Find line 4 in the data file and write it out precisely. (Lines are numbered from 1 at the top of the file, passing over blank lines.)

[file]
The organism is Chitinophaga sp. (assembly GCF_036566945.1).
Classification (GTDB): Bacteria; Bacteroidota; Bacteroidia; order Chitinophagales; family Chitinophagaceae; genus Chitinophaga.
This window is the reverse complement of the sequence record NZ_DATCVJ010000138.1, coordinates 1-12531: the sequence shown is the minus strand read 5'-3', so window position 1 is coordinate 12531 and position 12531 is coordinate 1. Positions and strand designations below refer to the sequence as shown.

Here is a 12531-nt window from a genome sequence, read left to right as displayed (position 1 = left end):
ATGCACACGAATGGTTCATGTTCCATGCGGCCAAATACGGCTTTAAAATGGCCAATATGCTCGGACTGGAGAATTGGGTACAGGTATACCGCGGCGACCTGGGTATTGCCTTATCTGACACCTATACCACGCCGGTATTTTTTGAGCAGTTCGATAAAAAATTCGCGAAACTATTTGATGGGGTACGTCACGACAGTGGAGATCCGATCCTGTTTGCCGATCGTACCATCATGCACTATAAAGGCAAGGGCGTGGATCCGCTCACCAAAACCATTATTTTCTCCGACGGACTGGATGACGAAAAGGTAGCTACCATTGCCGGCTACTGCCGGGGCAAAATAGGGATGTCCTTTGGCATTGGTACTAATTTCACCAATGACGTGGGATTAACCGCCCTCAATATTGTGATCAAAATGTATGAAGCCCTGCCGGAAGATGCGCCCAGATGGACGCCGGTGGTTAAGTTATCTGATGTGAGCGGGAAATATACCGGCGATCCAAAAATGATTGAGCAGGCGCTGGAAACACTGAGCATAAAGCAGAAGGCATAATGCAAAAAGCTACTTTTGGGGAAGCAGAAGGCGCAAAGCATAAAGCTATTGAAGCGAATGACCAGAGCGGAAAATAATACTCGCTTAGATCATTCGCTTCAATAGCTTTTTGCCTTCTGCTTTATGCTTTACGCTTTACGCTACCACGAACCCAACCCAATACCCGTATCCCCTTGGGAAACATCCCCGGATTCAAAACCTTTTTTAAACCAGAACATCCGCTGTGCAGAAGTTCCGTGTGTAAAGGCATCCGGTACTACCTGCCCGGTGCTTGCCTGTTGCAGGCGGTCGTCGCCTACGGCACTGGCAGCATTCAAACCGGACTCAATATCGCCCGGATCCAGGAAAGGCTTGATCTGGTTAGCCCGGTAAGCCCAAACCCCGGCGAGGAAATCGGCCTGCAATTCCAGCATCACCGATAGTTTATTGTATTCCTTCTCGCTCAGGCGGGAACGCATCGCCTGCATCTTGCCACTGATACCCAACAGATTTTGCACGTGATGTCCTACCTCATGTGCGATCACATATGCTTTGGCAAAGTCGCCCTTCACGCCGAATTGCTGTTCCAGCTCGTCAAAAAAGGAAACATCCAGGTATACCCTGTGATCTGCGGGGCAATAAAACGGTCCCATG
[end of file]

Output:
Here is a 12531-nt window from a genome sequence, read left to right as displayed (position 1 = left end):